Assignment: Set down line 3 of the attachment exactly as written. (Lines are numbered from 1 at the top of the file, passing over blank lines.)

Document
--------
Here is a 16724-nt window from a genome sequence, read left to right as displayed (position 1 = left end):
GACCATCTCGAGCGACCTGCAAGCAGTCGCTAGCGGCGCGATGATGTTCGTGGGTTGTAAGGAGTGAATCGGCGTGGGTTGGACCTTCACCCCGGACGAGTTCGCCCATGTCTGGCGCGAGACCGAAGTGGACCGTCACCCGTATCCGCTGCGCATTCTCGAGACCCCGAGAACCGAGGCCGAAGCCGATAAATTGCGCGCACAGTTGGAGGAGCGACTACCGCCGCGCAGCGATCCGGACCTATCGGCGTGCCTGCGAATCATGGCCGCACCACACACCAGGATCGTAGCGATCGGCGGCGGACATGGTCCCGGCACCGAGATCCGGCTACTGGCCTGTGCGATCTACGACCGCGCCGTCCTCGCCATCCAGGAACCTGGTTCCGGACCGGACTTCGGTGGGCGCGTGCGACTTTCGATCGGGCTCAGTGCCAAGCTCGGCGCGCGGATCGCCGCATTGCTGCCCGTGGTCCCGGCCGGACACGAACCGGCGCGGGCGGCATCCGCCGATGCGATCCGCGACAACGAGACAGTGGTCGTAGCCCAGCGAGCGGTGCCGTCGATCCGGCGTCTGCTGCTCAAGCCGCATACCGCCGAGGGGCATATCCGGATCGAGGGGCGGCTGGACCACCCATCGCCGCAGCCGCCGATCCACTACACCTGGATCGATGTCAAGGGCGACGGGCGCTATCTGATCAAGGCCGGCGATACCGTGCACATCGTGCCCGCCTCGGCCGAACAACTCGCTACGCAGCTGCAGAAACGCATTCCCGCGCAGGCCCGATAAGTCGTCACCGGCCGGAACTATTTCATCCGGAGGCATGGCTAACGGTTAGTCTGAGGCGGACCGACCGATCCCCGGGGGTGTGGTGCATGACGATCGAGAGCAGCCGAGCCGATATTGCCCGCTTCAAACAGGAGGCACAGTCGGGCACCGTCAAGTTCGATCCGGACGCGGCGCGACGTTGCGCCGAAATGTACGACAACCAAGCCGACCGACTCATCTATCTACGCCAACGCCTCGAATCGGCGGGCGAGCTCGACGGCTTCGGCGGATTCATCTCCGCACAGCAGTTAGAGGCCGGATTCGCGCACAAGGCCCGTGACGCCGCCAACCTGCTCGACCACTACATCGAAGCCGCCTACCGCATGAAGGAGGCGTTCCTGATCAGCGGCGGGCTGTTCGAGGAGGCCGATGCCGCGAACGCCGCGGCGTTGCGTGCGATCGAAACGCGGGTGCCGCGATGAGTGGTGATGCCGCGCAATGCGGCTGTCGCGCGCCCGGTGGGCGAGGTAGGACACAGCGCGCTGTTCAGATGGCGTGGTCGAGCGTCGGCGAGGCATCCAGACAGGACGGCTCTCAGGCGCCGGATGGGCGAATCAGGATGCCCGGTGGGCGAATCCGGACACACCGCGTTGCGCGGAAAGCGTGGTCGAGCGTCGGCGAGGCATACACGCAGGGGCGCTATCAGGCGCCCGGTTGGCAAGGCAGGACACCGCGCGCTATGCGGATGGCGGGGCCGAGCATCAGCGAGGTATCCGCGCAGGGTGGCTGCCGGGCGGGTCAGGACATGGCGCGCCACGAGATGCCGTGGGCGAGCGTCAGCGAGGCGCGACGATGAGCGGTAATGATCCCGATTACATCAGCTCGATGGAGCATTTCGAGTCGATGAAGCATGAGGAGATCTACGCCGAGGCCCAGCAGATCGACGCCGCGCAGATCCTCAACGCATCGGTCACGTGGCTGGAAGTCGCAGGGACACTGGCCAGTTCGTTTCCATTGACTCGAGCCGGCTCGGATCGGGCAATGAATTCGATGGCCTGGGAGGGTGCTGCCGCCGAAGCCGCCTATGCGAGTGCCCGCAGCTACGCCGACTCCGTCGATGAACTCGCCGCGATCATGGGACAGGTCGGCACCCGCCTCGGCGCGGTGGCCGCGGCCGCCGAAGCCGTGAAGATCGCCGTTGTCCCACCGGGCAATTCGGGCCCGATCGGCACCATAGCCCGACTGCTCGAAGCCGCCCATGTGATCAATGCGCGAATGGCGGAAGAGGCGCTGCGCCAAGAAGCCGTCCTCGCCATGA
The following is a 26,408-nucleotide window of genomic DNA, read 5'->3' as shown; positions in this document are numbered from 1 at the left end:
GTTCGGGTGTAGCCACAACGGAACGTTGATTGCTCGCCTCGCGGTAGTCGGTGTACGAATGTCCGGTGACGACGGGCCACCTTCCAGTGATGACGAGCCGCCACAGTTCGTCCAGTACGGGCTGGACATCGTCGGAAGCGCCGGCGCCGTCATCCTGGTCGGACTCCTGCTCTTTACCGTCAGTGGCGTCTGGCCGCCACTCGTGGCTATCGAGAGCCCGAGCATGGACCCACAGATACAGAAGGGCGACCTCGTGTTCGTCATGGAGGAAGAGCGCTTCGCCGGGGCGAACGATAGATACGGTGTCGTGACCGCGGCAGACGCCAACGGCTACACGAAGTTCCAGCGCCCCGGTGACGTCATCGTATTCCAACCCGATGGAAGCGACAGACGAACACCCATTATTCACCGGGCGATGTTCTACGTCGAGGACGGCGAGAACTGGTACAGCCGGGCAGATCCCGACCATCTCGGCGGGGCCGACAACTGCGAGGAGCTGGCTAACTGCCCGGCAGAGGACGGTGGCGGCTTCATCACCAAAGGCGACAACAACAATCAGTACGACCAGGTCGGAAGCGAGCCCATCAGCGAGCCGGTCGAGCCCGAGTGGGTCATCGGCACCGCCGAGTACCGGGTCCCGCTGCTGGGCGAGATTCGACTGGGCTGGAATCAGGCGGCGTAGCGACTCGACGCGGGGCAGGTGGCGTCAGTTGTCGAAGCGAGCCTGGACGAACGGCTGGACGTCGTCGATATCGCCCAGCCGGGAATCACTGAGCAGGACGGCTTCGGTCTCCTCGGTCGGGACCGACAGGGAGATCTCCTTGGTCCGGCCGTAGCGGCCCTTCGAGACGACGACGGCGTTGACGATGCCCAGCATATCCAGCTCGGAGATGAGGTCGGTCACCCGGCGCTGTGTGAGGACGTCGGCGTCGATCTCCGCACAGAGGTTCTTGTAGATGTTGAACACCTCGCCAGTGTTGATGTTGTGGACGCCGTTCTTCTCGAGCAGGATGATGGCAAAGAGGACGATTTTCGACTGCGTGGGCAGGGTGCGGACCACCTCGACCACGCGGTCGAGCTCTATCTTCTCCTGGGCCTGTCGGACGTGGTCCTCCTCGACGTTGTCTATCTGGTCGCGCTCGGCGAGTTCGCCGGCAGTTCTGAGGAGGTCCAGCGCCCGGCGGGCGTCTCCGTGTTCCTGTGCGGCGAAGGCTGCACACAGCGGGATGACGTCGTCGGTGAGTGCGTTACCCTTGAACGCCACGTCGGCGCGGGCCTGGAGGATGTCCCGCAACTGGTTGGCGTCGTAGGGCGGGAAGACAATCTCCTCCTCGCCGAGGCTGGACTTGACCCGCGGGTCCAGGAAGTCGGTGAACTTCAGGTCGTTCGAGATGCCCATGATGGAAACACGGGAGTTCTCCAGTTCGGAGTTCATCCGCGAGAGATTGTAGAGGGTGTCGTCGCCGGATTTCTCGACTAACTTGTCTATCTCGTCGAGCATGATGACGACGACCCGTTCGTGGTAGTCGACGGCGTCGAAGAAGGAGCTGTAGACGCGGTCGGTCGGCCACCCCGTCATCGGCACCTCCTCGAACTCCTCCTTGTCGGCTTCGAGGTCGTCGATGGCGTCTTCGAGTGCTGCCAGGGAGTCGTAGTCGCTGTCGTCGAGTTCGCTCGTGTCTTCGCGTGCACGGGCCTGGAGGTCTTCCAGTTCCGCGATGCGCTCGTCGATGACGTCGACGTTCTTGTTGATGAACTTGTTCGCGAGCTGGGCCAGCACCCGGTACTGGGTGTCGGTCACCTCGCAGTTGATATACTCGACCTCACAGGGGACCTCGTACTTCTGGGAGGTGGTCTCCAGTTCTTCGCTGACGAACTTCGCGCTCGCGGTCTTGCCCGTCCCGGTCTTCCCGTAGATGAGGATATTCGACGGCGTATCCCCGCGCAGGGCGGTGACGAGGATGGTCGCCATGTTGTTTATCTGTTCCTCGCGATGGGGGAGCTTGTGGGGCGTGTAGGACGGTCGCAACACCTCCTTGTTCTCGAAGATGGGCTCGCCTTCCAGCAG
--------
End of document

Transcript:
The following is a 26,408-nucleotide window of genomic DNA, read 5'->3' as shown; positions in this document are numbered from 1 at the left end: